The economic crisis that is being made worse by George Osborne is causing tremendous turbulence in the retail sector. Consumer spending which was the driving force of the economy before the banking crash is under massive pressure and this is exaggerating other cultural shifts in the way we shop.
The disappearance of many familiar names from the high street is a symptom of deep underlying structural changes in the sector. Osborne’s, “Honey I shrunk the economy” is ensuring that we have too much retail capacity. It is also hard to understand why David Cameron moans about people not paying their taxes when Osborne allows firms, like Amazon who sold £3.3billion worth of goods in the UK last year, to pay next to no corporation tax and exploit VAT loopholes.
Other factors include high fuel costs squeezing disposable incomes and reducing consumers’ appetite to travel plus the massive social impact of the internet both for shopping and for price comparison.
For the Co-operative retailers the ongoing migration into convenience stores has been accelerated by these forces. Concentrating food retail forces in this area made sense as the margins where better and it was a good fit with the existing co-operative retail estate.
This may have been a pragmatic response to the huge shopping “sheds” of the big four food retailers but no one realised how quickly these huge assets could become liabilities. Deloittes are predicting a 40% “downsizing” of retail space in the next five years. We will see retailers having fewer stores and the beginning of the end of the huge out of town shopping “hangers”.
Many people loved these huge stores, a whole retail village under one roof always dry and warm (a real boon given our climate) that buzz has however long gone. Now we can do our browsing online and often get stuff delivered to our homes cheaper than they can sell it in the shops.
Stores complain of shoppers coming in to take a look at goods then buying on the internet, a practice known in the trade as “show-rooming”. Not a service you can offer for very long.
If the Co-op move to convenience made sense it has not gone unnoticed by the competition with all the major retailers developing small store formats. For the Co-op having a store in every UK postcode means that the business rises and falls with those communities and outside the South East they are being seriously squeezed.
The long retreat from non-food retailing continued this month when Midlands Society announced the closure of its nine Fashion and Home department stores after producing significant losses. This will be the end of an era in places like Derby, Chesterfield and Ilkeston where these stores have long been part of the fabric.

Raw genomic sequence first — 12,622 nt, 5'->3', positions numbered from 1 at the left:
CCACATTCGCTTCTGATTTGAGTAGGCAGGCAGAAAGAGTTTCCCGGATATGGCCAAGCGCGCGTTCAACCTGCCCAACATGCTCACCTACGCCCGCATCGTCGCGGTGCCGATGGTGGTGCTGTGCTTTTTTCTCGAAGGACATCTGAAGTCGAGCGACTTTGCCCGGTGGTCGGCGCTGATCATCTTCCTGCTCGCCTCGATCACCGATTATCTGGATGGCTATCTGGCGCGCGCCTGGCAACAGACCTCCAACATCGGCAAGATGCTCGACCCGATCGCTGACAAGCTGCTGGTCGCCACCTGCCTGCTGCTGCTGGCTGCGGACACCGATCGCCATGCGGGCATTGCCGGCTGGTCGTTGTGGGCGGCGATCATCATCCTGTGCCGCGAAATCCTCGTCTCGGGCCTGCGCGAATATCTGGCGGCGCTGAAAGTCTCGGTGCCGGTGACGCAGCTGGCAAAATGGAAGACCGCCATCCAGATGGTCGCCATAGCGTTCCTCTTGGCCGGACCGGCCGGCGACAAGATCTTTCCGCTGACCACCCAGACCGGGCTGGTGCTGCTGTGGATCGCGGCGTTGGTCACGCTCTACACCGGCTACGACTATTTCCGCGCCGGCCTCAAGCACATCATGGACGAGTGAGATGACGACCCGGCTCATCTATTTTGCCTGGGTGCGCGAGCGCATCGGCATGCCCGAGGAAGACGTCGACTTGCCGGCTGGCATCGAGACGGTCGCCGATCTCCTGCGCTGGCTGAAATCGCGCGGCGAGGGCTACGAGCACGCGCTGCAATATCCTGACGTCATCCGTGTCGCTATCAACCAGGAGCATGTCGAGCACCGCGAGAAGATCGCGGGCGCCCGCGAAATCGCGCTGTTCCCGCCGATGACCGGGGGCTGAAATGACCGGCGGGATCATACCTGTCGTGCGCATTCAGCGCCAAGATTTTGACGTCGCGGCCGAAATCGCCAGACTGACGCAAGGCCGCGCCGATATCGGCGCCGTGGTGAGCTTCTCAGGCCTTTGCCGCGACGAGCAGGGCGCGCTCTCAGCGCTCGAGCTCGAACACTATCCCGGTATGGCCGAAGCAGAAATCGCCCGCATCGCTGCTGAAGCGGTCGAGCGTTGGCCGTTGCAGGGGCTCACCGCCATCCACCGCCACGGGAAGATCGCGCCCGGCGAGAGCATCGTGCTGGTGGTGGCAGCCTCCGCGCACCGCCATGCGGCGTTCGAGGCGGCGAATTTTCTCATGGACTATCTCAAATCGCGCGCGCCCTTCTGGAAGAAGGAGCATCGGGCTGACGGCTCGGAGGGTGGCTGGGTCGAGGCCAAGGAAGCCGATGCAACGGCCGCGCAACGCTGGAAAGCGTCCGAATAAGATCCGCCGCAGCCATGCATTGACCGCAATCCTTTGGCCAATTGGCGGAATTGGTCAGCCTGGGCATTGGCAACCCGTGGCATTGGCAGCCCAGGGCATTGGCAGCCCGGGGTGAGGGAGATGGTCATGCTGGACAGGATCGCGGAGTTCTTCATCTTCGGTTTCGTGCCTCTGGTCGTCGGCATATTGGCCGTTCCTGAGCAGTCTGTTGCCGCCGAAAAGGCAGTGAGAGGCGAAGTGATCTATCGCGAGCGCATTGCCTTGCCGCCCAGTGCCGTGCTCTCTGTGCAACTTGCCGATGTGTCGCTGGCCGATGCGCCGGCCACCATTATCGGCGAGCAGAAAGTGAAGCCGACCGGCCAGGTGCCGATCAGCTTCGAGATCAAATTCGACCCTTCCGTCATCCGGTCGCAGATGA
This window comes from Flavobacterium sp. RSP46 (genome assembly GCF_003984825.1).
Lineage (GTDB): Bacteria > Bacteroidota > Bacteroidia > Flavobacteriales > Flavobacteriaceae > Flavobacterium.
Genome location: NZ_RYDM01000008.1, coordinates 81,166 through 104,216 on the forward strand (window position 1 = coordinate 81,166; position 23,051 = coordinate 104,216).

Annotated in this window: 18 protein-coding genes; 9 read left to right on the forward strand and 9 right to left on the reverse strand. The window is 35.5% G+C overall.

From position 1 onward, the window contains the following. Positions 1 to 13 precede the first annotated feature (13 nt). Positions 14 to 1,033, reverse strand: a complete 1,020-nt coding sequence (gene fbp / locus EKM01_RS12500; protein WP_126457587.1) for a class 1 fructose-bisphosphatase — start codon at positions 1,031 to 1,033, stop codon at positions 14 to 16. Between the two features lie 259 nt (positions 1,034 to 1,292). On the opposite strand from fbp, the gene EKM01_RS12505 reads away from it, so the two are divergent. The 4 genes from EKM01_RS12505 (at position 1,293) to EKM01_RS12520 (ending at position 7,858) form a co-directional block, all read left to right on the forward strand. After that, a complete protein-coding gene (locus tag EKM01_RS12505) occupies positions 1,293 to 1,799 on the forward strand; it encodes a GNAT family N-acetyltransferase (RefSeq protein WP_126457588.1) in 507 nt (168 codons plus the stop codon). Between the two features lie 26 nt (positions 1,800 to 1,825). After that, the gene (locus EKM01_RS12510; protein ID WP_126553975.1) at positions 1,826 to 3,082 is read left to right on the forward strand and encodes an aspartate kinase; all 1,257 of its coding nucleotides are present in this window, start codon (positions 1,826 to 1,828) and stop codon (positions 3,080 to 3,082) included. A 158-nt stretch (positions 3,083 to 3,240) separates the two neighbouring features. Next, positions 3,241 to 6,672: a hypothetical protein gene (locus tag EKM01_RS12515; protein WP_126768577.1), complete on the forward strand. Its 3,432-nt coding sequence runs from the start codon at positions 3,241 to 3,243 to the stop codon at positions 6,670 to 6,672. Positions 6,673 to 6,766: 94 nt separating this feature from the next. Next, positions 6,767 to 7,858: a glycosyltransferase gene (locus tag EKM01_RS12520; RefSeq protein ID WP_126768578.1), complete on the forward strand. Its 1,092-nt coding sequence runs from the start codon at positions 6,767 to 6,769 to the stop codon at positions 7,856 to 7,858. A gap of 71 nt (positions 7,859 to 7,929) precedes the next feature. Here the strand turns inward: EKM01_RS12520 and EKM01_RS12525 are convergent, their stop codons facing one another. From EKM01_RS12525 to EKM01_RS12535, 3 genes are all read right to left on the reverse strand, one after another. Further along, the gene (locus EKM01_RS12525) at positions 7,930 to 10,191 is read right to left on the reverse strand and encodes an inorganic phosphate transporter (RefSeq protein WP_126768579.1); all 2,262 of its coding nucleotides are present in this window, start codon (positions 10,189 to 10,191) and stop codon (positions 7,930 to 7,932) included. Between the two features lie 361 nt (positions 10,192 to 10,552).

It maybe ironic but some of the competition has come from the fast growing Co-operative Electrical, the Co-op Group’s online business. Over Christmas it enjoyed a 15 per cent increase in sales compared with the previous year. Best sellers included, tablet PCs, printers and laptops, products that did not exist when those department stores first opened.
The co-op food retail sector had a good Christmas with many independent co-op retailers especially the East of England, Midcounties, Southern and Lincoln doing particularly well and the Co-operative Group had respectable results.
The real winners given the state of the economy where the discounters Aldi, Lidl and Iceland as well as at the other end of the spectrum Waitrose - showing that austerity is only for the poor. For the big retailers at best it was a stand still position with big discounts and high food inflation damaging margins.
This tough environment is the challenge for the new CEO of the Co-operative Group, Euan Sutherland. He will replace Peter Marks who most of us expected to be Sir Peter in the New Year’s honours list however he had to settle for a CBE.
I found this a bit insulting given his record. Maybe I’m an old cynic but this just adds to my scepticism about the whole honours system and those dreadful imperial labels.
Euan comes from Kingfisher where he was Chief Operating Officer, so for those of us in retail at least he is a shop keeper and not the banker that we thought the FSA might foist upon us.
Keeping the Co-operative retail sector competitive with smaller shops and lower volumes than our rivals is a tough ask. Back in 1993, the movement finally - not before time - got its buying act together. The formation of the Co-operative Retail Trade Group brought together all the buying for the movement into one body.
Many co-operators are now saying it is time to form or join a European version, joining with colleagues in Spain, Italy, Scandinavia, and elsewhere so we can really compete with the giant retailers.
Then there is the internet and the question of what should be the Co-ops online offer? The new CEO is going to find that as well as the integration of a huge banking acquisition there is no let up in the retail competition and that is without going into funerals, pharmacy or farming!